- They include a successor employer rule borrowed from the FICA tax provisions. A successor employer under those provisions includes any employer that acquires substantially all the property used in a separate unit of a predecessor’s trade or business. This could become important in corporate transactions.
- They do not limit seasonal employees to agricultural or retail workers. However, they prohibit treating a teacher who works during the active portions of the academic year as a seasonal employee.
- They require hours of service for hourly employees to be determined based on actual hours of service, but allow some simpler “equivalencies” to be used to determine hours of service for other employees. The definition of hours of service is based on the definition used for tax-qualified plan purposes.
- They identify several groups of employees – including adjunct faculty members, salespersons and airline pilots – for whom “the look-back method could be misused to treat employees long considered full-time employees as not full-time employees.” For these employees, they require the employer to “use a reasonable method for crediting hours of service that is consistent with the purposes of section 4980H.” They say this means that travel time must be taken into account in the case of a traveling salesperson and that class preparation time and other time necessary to perform the employee’s duties must be taken into account in the case of an adjunct faculty member.
- They provide rules for dealing with breaks in service and re-hire situations.
- They confirm that, while section 4980H requires coverage to be extended to a full-time employee’s dependents and not just the employee, the affordability of dependent coverage is not taken into account in determining whether an employee is eligible for a premium tax credit or cost sharing reduction if he or she decides to purchase coverage on an Exchange. Therefore no penalty can be imposed under section 4980H for failing to subsidize dependent coverage. They also say that an employer won’t be subject to a penalty in the first plan year beginning in 2014 for failing to provide dependent coverage if it “takes steps” towards providing that coverage.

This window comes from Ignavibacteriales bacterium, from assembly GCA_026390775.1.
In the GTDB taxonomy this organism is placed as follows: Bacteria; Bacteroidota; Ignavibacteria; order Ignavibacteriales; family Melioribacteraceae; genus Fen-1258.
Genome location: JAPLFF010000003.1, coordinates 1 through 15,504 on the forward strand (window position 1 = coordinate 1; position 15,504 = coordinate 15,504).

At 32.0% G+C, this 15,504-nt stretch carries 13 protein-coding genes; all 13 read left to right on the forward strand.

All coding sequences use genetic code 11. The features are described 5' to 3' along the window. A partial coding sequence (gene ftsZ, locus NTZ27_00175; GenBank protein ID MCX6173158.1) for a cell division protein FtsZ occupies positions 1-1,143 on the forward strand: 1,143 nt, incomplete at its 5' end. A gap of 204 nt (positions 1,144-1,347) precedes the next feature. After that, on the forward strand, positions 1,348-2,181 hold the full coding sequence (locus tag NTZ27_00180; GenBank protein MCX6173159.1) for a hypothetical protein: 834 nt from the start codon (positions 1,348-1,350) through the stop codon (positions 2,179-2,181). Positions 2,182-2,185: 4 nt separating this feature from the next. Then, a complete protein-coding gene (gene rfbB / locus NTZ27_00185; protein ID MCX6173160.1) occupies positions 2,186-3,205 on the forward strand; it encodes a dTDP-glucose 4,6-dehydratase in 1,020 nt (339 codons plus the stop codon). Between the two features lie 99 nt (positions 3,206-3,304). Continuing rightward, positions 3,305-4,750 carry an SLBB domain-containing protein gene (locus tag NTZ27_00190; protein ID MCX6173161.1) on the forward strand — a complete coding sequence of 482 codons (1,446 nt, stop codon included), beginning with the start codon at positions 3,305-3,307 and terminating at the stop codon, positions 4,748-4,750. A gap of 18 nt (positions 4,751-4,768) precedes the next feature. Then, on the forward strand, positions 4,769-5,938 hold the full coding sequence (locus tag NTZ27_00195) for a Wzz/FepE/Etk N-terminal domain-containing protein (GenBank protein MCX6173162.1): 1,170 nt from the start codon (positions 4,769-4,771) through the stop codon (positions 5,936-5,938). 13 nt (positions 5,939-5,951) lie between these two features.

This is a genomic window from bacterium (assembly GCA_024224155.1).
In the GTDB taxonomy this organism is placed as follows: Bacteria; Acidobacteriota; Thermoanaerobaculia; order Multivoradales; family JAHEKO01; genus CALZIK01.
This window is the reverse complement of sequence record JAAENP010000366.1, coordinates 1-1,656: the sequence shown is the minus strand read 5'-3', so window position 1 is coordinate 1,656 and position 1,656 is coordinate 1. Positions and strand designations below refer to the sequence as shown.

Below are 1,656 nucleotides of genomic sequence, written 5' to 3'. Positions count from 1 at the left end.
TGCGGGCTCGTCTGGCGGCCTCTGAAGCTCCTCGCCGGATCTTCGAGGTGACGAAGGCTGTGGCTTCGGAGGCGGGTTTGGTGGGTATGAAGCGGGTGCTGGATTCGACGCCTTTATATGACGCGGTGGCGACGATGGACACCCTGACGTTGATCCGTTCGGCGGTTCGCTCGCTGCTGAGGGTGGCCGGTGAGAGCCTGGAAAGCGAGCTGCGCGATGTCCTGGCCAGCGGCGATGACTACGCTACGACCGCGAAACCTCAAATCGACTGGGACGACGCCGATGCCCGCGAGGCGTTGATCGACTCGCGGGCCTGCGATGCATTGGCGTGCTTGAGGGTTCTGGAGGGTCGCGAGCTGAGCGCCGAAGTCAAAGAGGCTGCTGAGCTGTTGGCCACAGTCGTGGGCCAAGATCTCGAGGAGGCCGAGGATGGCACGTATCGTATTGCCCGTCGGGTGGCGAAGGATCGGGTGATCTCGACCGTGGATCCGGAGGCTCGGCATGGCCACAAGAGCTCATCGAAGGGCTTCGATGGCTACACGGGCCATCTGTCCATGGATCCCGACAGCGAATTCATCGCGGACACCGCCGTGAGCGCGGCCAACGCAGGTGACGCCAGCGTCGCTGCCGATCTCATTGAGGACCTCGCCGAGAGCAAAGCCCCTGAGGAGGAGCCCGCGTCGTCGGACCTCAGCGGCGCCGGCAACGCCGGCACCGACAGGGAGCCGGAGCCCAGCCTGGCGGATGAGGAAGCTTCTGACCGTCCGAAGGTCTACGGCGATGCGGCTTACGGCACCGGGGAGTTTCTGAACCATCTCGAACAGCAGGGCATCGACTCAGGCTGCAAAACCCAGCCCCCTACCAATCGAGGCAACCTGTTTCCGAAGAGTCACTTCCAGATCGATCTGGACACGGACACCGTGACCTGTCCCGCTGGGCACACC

- They confirm that the requirement under section 4980H to extend coverage to a full-time employee’s dependents does not apply to the employee’s spouse. Therefore no penalty can be imposed under section 4980H for failing to offer spousal coverage.
- They treat a large employer as offering coverage to all of its full-time employees (and their dependents) if it offers coverage to all but 5% or, if greater, 5 of its full-time employees. Like the rest of the penalty rules this rule applies on an entity-by-entity basis in the case of a controlled group of entities. Thus, omitting all of the employees of one small subsidiary will not be excused under this rule.
- For section 4980H purposes only, they allow an employer to use an employee’s Form W-2 wages or rate of pay – rather than household income – to determine the affordability of the employer’s health plan.
- They treat an employer that contributes to a multiemployer plan as satisfying the “shared responsibility” requirement with respect to employees covered by the plan as long as the plan itself provides coverage that is affordable and satisfies the minimum actuarial value test.
- They require an employee to have an “effective opportunity” to decline to enroll in coverage at least once a year, in part so that the employee can be eligible for a premium tax credit or cost sharing reduction if the coverage does not provide minimum value or is not affordable and he or she decides to purchase coverage on an Exchange instead.
In view of the guidance described above, employers should decide very soon how they will determine whether they will be large employers subject to the “shared responsibility” provisions in 2014, and identify the full-time employees who will be affected by those provisions. This is likely to involve a review of employment records for all members of the employer’s controlled group, the identification of any common law employees who do not show up in those records, the selection of appropriate look-back measurement periods, and the creation of systems to measure the hours of variable hour employees during those periods.